This Friday, September 21, marks the opening of the first ever museum retrospective devoted to the decades-long career of Carrie Mae Weems, a celebrated photographer and video artist who for the past thirty years has turned her eye on the African-Amerian experience. Approximately 225 pieces—audio recordings, fabric banners, written pieces and video in addition to photography—will be on display as part of Nashville, Tennessee’s Frist Center for the Visual Arts’ Carrie Mae Weems: Three Decades of Photography and Video, where it will remain until January 13, 2013. Among the pieces being included are several never-before exhibited works, including the video Cornered, the photography project An Essay on Equivalents and several pieces representing Weems’ early documentary projects from the ’70s and ’80s.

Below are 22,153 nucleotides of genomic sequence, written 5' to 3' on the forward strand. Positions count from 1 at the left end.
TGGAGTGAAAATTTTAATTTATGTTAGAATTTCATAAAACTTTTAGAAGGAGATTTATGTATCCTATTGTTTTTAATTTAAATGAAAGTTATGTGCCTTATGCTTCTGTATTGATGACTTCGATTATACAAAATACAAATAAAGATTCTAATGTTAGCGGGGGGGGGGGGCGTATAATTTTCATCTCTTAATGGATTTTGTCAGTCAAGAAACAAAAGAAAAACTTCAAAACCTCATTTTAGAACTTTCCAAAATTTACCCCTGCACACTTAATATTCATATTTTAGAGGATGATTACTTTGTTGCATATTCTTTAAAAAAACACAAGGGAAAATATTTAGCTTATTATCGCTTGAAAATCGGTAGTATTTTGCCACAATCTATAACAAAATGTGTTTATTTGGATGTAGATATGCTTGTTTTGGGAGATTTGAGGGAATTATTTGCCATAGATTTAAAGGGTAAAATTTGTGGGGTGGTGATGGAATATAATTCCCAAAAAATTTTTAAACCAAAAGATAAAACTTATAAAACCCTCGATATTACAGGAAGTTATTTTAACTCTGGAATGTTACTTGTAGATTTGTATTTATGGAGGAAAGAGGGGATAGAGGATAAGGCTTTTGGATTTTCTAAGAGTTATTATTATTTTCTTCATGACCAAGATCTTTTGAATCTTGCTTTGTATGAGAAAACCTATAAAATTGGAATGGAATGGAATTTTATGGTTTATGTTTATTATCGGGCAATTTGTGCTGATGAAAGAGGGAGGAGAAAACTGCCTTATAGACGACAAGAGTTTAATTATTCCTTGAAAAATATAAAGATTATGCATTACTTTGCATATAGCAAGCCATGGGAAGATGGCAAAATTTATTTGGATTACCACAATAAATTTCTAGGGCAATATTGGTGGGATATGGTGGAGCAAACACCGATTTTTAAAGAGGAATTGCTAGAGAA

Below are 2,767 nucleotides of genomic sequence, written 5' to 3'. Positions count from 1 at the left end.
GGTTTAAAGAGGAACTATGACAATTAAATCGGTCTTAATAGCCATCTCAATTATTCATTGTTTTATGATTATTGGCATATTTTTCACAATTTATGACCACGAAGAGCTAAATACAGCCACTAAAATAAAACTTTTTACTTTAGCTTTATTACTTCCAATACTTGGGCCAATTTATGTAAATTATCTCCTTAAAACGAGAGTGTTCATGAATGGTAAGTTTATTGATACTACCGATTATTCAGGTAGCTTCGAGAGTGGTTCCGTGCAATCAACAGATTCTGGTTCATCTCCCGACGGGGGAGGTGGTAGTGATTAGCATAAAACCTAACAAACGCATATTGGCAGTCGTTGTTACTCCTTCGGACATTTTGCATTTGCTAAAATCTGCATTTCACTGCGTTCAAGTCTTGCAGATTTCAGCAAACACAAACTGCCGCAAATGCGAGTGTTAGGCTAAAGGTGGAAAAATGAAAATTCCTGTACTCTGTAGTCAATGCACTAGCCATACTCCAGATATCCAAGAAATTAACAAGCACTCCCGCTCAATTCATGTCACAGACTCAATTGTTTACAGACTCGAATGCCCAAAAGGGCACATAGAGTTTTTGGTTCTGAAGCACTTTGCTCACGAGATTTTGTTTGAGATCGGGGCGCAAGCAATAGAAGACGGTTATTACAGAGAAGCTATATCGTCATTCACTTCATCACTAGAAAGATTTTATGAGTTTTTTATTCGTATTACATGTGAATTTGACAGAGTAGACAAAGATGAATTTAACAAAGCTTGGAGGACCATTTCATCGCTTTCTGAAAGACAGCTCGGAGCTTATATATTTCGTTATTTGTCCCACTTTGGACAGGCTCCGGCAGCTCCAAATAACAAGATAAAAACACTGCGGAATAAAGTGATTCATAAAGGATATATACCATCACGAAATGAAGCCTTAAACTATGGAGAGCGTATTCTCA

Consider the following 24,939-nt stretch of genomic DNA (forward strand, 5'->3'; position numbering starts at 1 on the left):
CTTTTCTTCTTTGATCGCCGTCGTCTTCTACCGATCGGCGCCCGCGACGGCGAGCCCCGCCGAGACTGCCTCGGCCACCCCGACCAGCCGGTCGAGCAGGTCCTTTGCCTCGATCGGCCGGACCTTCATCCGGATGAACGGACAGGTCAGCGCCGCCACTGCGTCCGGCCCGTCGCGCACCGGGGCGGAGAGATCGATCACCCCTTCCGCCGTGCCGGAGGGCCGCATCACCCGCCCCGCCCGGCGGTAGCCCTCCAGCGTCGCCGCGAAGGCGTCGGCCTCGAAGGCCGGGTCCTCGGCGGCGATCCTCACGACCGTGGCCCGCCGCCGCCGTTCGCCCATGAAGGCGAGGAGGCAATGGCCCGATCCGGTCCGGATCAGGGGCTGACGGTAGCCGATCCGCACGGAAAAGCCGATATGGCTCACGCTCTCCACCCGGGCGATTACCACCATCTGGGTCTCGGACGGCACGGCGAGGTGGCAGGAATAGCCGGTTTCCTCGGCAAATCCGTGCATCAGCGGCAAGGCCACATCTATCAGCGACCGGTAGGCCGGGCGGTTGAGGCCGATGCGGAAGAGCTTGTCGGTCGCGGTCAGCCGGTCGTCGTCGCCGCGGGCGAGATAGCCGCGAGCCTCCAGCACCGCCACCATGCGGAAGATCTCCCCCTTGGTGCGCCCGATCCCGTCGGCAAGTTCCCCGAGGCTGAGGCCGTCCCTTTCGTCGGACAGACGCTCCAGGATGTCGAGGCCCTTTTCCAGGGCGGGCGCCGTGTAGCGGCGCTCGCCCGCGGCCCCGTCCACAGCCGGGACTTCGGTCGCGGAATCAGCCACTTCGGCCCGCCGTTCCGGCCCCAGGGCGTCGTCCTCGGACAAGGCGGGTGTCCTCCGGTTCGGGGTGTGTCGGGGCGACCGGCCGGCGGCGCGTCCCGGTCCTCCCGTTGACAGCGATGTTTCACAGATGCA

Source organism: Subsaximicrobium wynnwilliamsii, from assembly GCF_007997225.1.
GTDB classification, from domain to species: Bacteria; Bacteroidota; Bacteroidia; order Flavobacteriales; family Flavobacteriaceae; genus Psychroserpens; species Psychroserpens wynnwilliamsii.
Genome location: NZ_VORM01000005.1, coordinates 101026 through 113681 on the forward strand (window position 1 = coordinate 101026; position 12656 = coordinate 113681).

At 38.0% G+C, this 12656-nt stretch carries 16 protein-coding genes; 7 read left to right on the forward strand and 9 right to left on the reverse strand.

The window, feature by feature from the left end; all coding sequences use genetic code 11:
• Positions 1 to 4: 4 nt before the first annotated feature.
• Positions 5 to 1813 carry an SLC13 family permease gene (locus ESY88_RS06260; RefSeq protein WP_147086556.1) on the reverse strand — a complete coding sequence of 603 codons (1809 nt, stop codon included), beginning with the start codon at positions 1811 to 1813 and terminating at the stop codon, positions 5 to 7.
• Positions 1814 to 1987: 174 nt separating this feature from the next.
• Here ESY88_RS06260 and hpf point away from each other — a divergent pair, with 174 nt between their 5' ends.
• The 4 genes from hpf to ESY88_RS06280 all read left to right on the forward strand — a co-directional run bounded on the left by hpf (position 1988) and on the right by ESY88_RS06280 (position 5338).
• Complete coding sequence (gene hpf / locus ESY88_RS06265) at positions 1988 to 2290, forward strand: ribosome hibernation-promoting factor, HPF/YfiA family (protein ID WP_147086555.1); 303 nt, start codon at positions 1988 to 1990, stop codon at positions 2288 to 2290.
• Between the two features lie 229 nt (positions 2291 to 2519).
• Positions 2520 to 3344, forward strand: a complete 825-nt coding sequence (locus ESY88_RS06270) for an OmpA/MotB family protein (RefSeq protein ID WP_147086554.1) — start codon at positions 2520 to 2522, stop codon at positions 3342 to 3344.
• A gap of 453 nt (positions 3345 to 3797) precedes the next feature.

If you’re interested in the work of Weems but aren’t in the Nashville area, worry not; the exhibition will make its way to museums in Portland, Cleveland, Stanford and New York in the weeks following its departure from Nashville. For more on the exhibition and its future travel plans, visit fristcenter.org.
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